TF: Connecticut evidently is considering tolls for the highways, is that something you believe will actually happen?
MF: That is one of my least favorite issues. Because I represent a district where there is diverse opinion on the matter. If the tolls are on the border, that’s a concern because I have quite a bit of border towns in my district. I am concerned about low income citizens ability to pay tolls. I represent people that struggle, and over the course of a week long commute, even small tolls add up. On the other hand, we have to be investing in our transportation infastructure, so all around it’s a tough issue.
TF: In light of President Trump’s executiveorder, refugees from a select number of Muslim majority countries will be banned from traveling to the United States.
In your opinion, what does this mean for Connecticut? What can the lawmakers in Hartford do about this in regards to the refugees that live here, and those that wish to travel here to attend Yale, or Uconn, or work for tech/science companies?
What of the foreign nationals who live here with valid visas?
MF: I think what the President has done in the last couple of days is a direct attack on American values. I am the daughter of an immigrant, and I think this order demonstrates a lack of understanding in egards to how throughly vetted refugees are in this country. Connecticut is one of the places where immigrants are welcome, I applaud Governor Malloy for his service, and his efforts on this issue.
We are a nation of immigrants, and must continue to fight for the tired, the poor, and the huddled masses yearning to breathe free. –DM
— Governor Dan Malloy (@GovMalloyOffice) January 28, 2017
It’s really disheartening to watch what is happening in this country. We have not learned from our history, in the 1930s and the 1940s we turned away a lot of refugees that ended up being victims of the Holocaust.
TF: There is talk in Washington DC of repealing Obama Care, do you see that having an immediate impact on affordable care holders in CT?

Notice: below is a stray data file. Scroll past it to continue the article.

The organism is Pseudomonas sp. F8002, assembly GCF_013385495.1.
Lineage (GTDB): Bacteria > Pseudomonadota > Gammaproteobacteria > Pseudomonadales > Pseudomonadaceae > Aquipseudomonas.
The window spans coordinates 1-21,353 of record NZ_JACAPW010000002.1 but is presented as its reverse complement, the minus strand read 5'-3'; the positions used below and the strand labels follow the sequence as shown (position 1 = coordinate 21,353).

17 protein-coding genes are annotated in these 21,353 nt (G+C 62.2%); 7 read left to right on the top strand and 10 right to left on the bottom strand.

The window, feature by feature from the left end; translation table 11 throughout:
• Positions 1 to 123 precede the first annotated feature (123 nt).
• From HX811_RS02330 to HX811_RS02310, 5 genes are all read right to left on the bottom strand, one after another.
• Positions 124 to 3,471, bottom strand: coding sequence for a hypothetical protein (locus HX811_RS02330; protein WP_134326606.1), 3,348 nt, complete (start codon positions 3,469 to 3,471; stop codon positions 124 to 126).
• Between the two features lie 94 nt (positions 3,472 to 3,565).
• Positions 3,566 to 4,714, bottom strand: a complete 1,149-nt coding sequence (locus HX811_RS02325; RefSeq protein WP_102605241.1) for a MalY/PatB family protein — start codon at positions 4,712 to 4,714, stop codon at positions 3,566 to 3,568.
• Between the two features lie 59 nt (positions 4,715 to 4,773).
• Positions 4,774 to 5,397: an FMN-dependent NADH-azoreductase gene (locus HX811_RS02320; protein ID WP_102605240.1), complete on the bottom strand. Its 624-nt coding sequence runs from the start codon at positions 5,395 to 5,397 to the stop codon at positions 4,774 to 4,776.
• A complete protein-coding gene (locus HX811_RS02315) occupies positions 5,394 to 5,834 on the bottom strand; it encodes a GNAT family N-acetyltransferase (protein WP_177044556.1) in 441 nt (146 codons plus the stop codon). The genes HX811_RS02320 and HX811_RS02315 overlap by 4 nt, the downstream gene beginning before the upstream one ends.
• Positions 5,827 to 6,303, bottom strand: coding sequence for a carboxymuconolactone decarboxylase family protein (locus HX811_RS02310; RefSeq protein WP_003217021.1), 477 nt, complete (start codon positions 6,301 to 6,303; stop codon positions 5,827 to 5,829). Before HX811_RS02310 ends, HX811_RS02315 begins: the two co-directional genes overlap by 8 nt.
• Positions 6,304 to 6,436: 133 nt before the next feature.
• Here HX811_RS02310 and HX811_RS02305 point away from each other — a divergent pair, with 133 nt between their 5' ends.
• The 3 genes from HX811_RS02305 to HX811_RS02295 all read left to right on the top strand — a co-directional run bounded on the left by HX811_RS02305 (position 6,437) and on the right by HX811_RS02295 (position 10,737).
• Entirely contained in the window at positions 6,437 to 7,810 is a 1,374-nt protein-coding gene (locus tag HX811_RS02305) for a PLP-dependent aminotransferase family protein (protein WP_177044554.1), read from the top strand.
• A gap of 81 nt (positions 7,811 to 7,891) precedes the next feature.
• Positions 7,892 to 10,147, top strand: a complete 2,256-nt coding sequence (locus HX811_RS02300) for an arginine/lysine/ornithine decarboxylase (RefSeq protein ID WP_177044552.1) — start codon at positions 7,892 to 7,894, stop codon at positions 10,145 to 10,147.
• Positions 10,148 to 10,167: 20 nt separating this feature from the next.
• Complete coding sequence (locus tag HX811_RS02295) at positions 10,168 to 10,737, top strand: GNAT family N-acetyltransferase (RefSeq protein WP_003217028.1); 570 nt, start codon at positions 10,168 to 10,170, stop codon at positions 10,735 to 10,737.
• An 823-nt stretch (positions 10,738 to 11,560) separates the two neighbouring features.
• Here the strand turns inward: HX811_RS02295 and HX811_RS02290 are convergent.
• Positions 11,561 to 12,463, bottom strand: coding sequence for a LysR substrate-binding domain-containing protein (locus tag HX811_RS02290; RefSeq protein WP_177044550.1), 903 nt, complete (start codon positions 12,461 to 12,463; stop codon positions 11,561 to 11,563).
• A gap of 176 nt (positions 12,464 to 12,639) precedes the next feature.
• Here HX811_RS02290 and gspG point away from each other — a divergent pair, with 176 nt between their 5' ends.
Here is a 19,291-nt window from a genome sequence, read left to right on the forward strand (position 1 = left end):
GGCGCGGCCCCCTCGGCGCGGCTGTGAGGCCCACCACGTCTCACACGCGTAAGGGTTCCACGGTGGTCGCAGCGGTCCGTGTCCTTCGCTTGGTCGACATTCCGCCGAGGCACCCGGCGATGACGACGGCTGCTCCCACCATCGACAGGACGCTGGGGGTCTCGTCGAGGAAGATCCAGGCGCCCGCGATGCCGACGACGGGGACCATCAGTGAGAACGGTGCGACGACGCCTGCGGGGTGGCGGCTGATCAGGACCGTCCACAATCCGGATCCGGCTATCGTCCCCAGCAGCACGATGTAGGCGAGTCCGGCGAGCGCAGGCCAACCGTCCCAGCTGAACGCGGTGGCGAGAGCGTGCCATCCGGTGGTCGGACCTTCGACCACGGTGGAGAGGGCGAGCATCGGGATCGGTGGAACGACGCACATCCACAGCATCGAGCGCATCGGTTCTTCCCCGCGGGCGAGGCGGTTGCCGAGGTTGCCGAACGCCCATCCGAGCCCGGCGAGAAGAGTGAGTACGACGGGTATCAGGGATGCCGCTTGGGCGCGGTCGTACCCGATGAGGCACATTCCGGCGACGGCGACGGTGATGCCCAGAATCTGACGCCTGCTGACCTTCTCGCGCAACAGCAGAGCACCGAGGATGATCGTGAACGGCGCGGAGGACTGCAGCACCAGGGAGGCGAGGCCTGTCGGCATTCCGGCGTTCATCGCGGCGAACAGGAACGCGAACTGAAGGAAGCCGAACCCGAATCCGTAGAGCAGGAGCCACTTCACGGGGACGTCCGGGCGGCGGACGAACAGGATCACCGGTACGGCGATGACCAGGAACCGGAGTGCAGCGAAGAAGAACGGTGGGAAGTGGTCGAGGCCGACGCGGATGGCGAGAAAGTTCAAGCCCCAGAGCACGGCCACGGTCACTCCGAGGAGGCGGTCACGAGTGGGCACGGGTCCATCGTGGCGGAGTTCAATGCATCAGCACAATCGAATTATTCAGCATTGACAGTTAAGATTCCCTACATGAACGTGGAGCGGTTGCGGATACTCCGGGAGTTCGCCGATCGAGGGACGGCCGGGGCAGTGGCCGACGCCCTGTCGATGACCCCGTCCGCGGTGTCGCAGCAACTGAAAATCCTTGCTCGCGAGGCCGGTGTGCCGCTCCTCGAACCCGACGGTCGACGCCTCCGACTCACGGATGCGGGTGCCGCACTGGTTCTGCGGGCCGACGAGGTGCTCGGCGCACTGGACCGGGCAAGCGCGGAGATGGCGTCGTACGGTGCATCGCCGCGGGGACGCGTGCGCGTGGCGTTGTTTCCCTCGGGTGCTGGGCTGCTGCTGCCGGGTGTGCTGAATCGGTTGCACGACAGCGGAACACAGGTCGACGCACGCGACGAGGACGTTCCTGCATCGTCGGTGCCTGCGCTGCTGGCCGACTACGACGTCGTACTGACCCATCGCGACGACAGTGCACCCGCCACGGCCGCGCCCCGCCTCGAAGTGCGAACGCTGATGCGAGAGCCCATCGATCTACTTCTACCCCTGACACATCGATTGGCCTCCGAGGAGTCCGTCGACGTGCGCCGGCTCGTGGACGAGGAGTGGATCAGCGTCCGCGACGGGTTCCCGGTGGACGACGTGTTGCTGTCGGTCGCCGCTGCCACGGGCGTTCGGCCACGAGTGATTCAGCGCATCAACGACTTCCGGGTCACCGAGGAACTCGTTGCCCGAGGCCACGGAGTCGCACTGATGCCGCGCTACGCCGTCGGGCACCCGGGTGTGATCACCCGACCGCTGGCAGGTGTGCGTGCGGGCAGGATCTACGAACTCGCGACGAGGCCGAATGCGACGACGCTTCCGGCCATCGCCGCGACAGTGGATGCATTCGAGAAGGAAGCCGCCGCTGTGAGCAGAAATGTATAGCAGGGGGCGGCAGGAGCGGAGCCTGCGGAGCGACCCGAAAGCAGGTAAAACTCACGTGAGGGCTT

MF: Yes, if the Affordable Health Care Act is repealed, it will have a dramatic impact on people in Connecticut. I have recently been introducing bills, that will protect women’s health programs. Everything from breast cancer screenings to contraception and breast feeding mothers. These are the sorts of things we can try to protect in Connecticut no matter what the President does.
We also have to consider people with preexisting conditions, and what can be done to ensure those people are taken care.I am afraid that those people will be in trouble if a repeal takes place. We have done research on it, people with preexisting conditions are higher risk, and more expensive to insure. Our pool is Connecticut is not big enough to warp the total cost, so yes, there is concern.
TF: Are you happy in your current position? Would you ever seek higher public office?
MF: I am very happy in my current position, I represent the best part of Connecticut in my opinon. I am grateful to be serving in the Connectict legislature, and improving quality of life for everyone.
I am happy.
TF: As rising female politician, how did you feel about the women’s marches across the country the day after the new President was sworn in?
MF: I thought the marches were amazing. I was so glad to see people from all over the country, and all over the world. We have all been out there over the last 10 days scrutinizing the changes the President has been making. I just hope the people out there demonstrating for American values will be inspired to make change, mabye even run for offices themselves.
TF: If you could say anything to Connecticut residents who are fearful of the changes being made in Washington DC, and the possibility of these new measures affecting how our state operates, what would you say?
MF: I would say speak up, speak as loudly as you can, talk with like minded people, reach out to elected officials. Many of us are attempting to find ways to stand up to the Trump agenda. We are doing our best to make sure that Connecticut values will win the day.
For those that wish to support the inspirational Mae Flexer, here is some information to help!
You can follow her on Twitter here
For more information, please visit her profile on the Connecticut government website!